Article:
Local case pokes loophole in domestic violence gun prohibition

North Carolina may be the only state in the nation where a misdemeanor domestic violence conviction doesn't trigger a lifetime federal ban on owning a gun.

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Travis Fain
RALEIGH, N.C. — North Carolina may be the only state in the nation where a misdemeanor domestic violence conviction doesn't trigger a lifetime federal ban on owning a gun.

The reason: A local case that went before the 4th U.S. Circuit Court of Appeals in 2015, brought by a man now sitting in prison for sex crimes. His attorneys convinced the court there was enough difference between North Carolina's definition of assault and the one in federal law to throw out a federal gun charge

It's unclear how many people have stepped through the loophole the ruling created, but spokespeople at a number of sheriff's offices said the loophole is a problem. So did Amber Lueken Barwick, who does domestic violence law training for state prosecutors through the North Carolina Conference of District Attorneys.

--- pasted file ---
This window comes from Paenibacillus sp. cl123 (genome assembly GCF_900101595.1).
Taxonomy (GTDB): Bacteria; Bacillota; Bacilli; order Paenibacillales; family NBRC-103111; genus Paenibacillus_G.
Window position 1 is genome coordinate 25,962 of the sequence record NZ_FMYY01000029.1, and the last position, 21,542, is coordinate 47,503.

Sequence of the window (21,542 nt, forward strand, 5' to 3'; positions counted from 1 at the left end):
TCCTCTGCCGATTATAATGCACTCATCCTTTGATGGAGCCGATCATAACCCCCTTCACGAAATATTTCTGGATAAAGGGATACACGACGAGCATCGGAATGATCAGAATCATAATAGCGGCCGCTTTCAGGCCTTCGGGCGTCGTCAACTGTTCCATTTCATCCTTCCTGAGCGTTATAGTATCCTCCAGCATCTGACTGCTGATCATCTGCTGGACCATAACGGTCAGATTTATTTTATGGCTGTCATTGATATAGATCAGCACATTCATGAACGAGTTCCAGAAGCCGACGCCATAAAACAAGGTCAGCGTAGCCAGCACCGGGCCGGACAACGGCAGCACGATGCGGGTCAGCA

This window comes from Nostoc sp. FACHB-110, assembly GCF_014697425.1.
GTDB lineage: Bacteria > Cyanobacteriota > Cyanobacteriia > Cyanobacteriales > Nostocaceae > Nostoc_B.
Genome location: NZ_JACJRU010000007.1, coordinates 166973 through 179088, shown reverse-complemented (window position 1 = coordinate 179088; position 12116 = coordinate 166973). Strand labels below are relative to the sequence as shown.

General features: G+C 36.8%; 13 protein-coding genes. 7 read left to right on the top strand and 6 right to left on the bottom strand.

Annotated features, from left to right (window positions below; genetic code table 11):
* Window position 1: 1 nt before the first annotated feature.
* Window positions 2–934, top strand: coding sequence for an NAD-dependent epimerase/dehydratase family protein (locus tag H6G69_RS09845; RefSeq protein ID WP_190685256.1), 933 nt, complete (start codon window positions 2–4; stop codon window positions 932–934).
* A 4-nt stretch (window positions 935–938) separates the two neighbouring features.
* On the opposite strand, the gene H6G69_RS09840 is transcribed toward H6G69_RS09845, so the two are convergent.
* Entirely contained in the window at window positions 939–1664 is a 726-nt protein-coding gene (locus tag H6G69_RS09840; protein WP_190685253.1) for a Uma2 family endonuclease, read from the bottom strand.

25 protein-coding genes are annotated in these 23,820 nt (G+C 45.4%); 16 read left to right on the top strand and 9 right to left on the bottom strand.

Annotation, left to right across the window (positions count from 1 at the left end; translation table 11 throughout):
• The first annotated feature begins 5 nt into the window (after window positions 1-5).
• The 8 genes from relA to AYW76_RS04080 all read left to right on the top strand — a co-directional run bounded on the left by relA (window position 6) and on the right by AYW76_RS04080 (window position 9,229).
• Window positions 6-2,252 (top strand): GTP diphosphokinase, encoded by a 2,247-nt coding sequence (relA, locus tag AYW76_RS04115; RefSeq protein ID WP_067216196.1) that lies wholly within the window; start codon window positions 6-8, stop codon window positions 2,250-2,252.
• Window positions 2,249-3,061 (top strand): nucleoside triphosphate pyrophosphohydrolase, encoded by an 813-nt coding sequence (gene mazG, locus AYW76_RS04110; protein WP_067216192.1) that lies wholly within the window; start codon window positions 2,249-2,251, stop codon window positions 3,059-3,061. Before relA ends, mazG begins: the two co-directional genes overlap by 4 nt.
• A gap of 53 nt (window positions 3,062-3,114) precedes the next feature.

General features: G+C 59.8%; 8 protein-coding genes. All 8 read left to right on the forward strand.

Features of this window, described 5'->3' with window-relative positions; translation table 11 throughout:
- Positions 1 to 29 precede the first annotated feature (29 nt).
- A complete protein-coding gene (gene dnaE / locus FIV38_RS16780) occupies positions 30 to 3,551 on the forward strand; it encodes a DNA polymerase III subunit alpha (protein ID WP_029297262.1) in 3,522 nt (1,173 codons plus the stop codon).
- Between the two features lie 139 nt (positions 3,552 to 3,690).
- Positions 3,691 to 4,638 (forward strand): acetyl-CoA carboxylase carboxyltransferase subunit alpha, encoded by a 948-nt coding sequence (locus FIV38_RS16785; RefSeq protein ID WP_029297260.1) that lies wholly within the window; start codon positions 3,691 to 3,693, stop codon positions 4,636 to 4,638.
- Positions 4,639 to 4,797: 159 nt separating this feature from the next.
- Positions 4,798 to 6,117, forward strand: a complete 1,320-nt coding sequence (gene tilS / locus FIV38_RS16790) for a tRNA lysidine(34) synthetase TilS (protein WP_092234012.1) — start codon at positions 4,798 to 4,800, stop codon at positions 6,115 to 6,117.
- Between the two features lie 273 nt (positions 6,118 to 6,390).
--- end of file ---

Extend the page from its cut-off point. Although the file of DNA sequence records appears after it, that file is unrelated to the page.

"I think fewer people are protected," Lueken Barwick said. "It's a big problem."

North Carolina Attorney General Josh Stein's office wouldn't say whether it considers the loophole a problem, only that it's aware of the issue and is "conducting a legal review." State legislators seem largely to be unaware, which quickly becomes complicated by a tapestry of state and federal gun laws.

"When I tell legislators," said Paul Gessner, a former Superior Court judge turned legal adviser for the Wake County Sheriff's Office, "they don't always understand or believe me."

The issue is obscure enough that at least one local sheriff's office said it was mistakenly denying permits until a training session this summer. At that session, a number of law enforcement officials showed surprise when the matter came up, Johnston County Sheriff's Office Capt. Jeff Caldwell said.

"It was like four times we asked him," said Caldwell, who heads the office's criminal investigations section.

Wendell case set precedent

In 2013, Wendell police went looking for Rodney M. Vinson, who had allegedly threatened to kill his wife and children.